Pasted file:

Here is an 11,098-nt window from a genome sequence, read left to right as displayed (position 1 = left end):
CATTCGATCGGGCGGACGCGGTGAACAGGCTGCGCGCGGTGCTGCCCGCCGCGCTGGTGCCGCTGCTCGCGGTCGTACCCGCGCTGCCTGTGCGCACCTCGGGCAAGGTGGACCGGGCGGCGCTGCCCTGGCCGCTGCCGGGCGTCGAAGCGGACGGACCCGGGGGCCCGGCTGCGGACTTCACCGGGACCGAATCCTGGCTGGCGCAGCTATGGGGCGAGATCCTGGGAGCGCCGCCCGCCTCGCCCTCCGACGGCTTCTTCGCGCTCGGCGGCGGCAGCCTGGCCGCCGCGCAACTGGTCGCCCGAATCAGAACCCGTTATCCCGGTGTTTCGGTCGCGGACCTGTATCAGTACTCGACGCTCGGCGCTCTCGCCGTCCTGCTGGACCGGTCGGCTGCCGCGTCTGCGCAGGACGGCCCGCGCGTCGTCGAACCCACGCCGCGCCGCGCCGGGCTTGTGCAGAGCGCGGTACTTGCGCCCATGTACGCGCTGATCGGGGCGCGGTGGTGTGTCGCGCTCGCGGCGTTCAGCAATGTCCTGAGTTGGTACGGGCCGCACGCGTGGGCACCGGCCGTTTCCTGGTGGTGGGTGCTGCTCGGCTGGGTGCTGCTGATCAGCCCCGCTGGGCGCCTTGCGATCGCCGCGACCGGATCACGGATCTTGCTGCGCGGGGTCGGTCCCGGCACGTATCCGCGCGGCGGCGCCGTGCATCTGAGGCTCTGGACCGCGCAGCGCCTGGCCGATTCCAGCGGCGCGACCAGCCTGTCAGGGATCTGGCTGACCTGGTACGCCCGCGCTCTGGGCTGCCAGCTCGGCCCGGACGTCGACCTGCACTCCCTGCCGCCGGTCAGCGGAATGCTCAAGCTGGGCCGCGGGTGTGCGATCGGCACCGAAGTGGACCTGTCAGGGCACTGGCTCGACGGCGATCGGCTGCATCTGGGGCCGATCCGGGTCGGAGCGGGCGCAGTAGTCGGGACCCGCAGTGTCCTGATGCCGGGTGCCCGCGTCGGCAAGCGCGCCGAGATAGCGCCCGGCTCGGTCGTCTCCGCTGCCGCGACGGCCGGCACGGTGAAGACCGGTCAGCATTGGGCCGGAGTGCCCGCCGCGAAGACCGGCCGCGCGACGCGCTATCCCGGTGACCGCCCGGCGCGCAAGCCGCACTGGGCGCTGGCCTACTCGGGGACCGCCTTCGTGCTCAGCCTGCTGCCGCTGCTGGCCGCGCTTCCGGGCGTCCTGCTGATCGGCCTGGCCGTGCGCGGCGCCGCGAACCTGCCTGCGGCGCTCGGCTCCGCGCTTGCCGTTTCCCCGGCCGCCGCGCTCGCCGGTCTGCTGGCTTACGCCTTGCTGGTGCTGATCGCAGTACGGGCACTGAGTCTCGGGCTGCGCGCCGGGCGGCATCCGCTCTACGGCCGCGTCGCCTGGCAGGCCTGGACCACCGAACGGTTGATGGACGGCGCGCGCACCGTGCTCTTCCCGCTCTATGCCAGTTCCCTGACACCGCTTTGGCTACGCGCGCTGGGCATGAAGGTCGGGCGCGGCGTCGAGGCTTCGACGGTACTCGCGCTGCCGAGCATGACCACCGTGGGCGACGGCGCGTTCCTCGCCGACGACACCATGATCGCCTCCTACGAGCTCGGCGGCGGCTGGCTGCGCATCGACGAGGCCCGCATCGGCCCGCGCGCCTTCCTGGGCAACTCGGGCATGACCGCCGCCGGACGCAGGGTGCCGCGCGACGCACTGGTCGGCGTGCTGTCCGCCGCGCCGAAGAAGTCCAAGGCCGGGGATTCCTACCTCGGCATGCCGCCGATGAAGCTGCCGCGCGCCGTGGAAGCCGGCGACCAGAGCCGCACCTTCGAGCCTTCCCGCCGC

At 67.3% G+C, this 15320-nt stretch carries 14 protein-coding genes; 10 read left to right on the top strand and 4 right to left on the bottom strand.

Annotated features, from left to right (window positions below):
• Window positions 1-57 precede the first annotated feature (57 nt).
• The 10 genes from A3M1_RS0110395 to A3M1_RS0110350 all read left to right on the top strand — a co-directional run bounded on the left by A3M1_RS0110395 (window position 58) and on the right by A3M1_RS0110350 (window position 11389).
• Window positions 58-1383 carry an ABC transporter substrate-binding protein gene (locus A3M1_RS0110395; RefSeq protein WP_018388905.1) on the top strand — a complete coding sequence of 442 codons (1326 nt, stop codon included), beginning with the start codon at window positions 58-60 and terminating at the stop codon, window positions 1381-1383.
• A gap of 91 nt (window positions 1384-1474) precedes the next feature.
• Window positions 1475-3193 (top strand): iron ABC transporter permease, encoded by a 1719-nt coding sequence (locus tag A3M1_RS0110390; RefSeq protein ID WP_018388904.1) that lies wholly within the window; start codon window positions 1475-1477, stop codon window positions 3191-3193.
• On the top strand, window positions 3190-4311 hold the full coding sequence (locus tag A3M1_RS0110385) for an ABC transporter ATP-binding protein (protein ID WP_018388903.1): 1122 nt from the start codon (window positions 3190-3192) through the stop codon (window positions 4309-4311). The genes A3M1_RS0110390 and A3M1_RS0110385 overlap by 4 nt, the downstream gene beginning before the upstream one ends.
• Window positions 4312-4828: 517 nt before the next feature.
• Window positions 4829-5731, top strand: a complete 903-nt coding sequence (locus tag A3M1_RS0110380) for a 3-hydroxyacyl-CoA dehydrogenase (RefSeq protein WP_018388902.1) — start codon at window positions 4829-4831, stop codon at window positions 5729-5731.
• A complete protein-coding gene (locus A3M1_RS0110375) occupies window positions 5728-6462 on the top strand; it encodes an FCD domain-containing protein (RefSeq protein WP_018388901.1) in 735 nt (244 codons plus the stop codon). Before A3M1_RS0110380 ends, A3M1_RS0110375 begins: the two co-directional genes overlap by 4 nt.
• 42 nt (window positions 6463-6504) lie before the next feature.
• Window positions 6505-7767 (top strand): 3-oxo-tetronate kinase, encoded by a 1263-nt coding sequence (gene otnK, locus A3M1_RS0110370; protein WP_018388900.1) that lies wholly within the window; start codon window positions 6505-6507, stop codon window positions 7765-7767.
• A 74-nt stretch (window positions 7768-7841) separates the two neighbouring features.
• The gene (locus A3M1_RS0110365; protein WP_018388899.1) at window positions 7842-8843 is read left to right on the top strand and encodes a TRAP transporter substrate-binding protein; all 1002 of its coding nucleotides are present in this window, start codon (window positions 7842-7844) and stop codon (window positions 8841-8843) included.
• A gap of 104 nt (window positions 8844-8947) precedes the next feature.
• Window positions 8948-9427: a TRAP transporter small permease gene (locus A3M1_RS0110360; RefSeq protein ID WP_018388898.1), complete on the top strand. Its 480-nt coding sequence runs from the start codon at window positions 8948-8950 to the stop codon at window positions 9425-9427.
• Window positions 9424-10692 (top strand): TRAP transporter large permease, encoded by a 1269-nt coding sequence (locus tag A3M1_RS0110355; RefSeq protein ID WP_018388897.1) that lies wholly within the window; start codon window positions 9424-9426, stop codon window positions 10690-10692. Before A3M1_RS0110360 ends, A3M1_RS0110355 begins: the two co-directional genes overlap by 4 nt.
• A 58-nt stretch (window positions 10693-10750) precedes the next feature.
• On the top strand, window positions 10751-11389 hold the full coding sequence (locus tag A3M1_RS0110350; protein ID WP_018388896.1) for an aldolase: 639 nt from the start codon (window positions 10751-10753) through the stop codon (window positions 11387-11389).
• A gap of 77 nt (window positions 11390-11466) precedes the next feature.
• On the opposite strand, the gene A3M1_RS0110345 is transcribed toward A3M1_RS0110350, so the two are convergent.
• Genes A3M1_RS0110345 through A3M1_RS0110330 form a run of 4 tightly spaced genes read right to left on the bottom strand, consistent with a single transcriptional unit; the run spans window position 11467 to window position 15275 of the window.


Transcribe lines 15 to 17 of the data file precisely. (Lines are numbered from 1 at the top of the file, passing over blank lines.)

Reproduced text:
• Window positions 6505-7767 (top strand): 3-oxo-tetronate kinase, encoded by a 1263-nt coding sequence (gene otnK, locus A3M1_RS0110370; protein WP_018388900.1) that lies wholly within the window; start codon window positions 6505-6507, stop codon window positions 7765-7767.
• A 74-nt stretch (window positions 7768-7841) separates the two neighbouring features.
• The gene (locus A3M1_RS0110365; protein WP_018388899.1) at window positions 7842-8843 is read left to right on the top strand and encodes a TRAP transporter substrate-binding protein; all 1002 of its coding nucleotides are present in this window, start codon (window positions 7842-7844) and stop codon (window positions 8841-8843) included.